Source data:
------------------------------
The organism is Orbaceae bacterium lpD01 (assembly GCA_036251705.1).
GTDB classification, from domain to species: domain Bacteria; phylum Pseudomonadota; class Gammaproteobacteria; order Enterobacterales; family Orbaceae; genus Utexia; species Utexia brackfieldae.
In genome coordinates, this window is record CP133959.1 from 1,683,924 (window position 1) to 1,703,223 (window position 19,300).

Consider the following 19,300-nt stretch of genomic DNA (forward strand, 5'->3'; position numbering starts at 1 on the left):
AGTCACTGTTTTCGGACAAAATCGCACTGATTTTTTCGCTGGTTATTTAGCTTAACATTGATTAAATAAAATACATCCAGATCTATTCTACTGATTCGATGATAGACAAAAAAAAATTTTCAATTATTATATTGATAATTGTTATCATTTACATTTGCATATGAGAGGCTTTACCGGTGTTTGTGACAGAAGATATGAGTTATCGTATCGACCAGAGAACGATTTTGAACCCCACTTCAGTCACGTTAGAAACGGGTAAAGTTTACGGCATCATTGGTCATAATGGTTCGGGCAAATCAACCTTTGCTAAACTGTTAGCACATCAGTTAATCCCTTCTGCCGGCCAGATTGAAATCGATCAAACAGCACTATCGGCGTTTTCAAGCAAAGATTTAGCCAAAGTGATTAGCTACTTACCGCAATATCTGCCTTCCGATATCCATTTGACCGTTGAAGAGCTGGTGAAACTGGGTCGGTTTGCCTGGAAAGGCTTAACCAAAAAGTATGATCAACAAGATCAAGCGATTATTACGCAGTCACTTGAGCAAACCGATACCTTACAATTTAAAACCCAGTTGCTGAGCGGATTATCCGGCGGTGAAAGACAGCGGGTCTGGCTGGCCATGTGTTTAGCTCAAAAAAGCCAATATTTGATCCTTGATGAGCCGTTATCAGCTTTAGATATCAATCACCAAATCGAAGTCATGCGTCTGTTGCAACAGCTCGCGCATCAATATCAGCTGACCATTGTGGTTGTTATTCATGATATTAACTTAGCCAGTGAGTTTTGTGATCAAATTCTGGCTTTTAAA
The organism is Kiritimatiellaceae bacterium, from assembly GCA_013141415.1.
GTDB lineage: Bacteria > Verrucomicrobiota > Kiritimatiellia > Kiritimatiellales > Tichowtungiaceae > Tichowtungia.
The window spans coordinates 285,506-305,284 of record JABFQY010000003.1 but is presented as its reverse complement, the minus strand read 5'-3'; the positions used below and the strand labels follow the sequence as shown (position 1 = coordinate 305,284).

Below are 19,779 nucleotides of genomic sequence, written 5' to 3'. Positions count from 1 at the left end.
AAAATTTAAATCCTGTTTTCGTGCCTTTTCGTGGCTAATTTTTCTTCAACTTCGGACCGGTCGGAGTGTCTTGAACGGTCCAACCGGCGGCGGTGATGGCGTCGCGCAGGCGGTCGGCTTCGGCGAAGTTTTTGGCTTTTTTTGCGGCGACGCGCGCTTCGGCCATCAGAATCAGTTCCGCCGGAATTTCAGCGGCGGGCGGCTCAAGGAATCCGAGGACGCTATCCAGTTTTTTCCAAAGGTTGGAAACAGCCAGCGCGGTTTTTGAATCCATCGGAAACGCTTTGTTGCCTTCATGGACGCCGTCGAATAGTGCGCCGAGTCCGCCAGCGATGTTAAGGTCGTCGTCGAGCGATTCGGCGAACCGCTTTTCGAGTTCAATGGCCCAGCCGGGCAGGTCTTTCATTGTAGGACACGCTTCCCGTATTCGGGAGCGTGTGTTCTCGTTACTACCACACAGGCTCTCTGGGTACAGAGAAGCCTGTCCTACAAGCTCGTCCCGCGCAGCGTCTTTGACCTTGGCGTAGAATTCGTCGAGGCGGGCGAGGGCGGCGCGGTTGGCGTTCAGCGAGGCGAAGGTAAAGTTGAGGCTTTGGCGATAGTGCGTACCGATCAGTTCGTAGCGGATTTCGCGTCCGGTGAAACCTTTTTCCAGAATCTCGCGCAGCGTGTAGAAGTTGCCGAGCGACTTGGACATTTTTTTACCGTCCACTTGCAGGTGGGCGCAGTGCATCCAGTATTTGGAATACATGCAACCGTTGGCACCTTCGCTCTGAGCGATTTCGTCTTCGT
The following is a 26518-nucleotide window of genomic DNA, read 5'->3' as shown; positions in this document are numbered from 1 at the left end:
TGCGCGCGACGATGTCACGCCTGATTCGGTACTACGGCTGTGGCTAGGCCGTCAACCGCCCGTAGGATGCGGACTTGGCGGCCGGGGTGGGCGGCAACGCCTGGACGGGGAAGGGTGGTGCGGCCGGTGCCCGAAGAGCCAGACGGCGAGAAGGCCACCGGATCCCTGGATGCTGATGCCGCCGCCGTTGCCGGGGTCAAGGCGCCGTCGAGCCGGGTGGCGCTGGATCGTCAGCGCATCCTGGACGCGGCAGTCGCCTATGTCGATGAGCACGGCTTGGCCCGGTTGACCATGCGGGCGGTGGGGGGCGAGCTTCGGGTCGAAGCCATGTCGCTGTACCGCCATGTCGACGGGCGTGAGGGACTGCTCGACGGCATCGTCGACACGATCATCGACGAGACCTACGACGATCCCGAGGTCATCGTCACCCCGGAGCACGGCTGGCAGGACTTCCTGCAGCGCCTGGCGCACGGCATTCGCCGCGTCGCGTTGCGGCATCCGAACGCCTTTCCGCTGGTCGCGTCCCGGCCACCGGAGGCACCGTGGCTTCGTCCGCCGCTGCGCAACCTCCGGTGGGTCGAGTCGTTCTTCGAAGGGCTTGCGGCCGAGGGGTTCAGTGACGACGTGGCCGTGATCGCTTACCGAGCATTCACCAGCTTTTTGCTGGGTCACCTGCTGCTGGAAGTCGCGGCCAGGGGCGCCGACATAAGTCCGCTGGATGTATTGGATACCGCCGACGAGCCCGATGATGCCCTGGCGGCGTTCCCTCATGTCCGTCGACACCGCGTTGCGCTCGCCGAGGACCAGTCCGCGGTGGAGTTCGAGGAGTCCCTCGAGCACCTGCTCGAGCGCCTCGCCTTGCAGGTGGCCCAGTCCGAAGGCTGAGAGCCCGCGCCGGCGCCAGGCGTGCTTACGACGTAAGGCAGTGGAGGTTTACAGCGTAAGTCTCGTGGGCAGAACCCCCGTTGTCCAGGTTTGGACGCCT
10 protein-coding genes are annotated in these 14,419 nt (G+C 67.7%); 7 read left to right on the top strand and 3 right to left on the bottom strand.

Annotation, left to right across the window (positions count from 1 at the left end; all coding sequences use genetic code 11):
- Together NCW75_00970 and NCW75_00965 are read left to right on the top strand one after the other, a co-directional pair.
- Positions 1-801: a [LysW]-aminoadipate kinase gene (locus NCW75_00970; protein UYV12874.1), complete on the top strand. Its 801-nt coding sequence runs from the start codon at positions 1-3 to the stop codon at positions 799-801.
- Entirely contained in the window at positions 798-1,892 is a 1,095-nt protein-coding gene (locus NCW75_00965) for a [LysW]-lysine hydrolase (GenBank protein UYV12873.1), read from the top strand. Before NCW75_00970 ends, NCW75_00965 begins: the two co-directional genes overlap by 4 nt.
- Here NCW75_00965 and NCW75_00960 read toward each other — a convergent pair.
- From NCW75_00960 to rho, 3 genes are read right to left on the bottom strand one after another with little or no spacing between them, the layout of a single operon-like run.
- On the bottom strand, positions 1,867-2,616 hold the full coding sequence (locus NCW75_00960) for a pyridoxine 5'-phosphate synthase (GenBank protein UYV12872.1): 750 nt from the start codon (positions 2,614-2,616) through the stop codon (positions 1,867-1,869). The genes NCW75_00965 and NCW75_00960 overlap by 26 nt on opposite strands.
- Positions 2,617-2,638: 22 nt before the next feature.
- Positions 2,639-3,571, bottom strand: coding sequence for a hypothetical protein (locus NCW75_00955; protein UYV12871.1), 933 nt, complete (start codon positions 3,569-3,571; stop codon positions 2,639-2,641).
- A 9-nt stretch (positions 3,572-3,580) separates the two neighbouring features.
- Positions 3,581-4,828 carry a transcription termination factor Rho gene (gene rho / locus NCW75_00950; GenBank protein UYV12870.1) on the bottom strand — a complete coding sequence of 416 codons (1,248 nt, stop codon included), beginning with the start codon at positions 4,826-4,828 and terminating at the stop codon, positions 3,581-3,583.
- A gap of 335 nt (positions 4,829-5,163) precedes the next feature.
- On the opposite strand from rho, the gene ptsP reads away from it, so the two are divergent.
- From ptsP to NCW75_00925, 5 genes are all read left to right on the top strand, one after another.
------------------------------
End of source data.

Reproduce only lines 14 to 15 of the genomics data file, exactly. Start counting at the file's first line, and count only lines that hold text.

Annotation, left to right across the window (positions count from 1 at the left end; all coding sequences use genetic code 11):
- Together NCW75_00970 and NCW75_00965 are read left to right on the top strand one after the other, a co-directional pair.